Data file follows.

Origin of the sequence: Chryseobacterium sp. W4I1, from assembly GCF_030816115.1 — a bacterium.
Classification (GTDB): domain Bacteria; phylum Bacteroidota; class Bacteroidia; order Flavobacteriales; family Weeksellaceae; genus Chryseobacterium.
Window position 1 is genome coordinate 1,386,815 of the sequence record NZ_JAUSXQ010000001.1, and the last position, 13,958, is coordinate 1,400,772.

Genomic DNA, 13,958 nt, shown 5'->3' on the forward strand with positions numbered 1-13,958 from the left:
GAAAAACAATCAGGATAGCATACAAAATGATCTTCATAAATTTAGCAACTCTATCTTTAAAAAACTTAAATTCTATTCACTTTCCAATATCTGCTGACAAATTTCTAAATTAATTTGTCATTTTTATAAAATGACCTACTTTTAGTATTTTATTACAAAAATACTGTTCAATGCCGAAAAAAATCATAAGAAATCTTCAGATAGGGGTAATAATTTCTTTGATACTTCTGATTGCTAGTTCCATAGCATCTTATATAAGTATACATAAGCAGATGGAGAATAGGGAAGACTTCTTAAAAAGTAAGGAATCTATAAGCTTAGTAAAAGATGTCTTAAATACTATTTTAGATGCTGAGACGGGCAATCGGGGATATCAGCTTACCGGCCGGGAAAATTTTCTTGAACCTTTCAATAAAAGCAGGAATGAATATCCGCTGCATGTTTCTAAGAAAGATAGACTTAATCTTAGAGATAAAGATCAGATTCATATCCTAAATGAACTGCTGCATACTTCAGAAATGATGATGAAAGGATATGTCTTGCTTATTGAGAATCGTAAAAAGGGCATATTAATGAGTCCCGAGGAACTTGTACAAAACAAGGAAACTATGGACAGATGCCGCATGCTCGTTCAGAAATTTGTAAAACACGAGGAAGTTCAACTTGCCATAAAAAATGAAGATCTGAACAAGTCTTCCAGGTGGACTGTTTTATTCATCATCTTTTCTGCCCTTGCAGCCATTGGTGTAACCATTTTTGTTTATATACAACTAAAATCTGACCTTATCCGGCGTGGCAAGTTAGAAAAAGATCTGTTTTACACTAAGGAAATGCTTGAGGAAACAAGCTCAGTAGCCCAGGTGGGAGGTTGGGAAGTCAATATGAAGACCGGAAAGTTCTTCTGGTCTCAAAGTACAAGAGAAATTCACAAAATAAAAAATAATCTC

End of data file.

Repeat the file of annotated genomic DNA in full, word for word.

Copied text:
Origin of the sequence: Chryseobacterium sp. W4I1, from assembly GCF_030816115.1 — a bacterium.
Classification (GTDB): domain Bacteria; phylum Bacteroidota; class Bacteroidia; order Flavobacteriales; family Weeksellaceae; genus Chryseobacterium.
Window position 1 is genome coordinate 1,386,815 of the sequence record NZ_JAUSXQ010000001.1, and the last position, 13,958, is coordinate 1,400,772.

Genomic DNA, 13,958 nt, shown 5'->3' on the forward strand with positions numbered 1-13,958 from the left:
GAAAAACAATCAGGATAGCATACAAAATGATCTTCATAAATTTAGCAACTCTATCTTTAAAAAACTTAAATTCTATTCACTTTCCAATATCTGCTGACAAATTTCTAAATTAATTTGTCATTTTTATAAAATGACCTACTTTTAGTATTTTATTACAAAAATACTGTTCAATGCCGAAAAAAATCATAAGAAATCTTCAGATAGGGGTAATAATTTCTTTGATACTTCTGATTGCTAGTTCCATAGCATCTTATATAAGTATACATAAGCAGATGGAGAATAGGGAAGACTTCTTAAAAAGTAAGGAATCTATAAGCTTAGTAAAAGATGTCTTAAATACTATTTTAGATGCTGAGACGGGCAATCGGGGATATCAGCTTACCGGCCGGGAAAATTTTCTTGAACCTTTCAATAAAAGCAGGAATGAATATCCGCTGCATGTTTCTAAGAAAGATAGACTTAATCTTAGAGATAAAGATCAGATTCATATCCTAAATGAACTGCTGCATACTTCAGAAATGATGATGAAAGGATATGTCTTGCTTATTGAGAATCGTAAAAAGGGCATATTAATGAGTCCCGAGGAACTTGTACAAAACAAGGAAACTATGGACAGATGCCGCATGCTCGTTCAGAAATTTGTAAAACACGAGGAAGTTCAACTTGCCATAAAAAATGAAGATCTGAACAAGTCTTCCAGGTGGACTGTTTTATTCATCATCTTTTCTGCCCTTGCAGCCATTGGTGTAACCATTTTTGTTTATATACAACTAAAATCTGACCTTATCCGGCGTGGCAAGTTAGAAAAAGATCTGTTTTACACTAAGGAAATGCTTGAGGAAACAAGCTCAGTAGCCCAGGTGGGAGGTTGGGAAGTCAATATGAAGACCGGAAAGTTCTTCTGGTCTCAAAGTACAAGAGAAATTCACAAAATAAAAAATAATCTC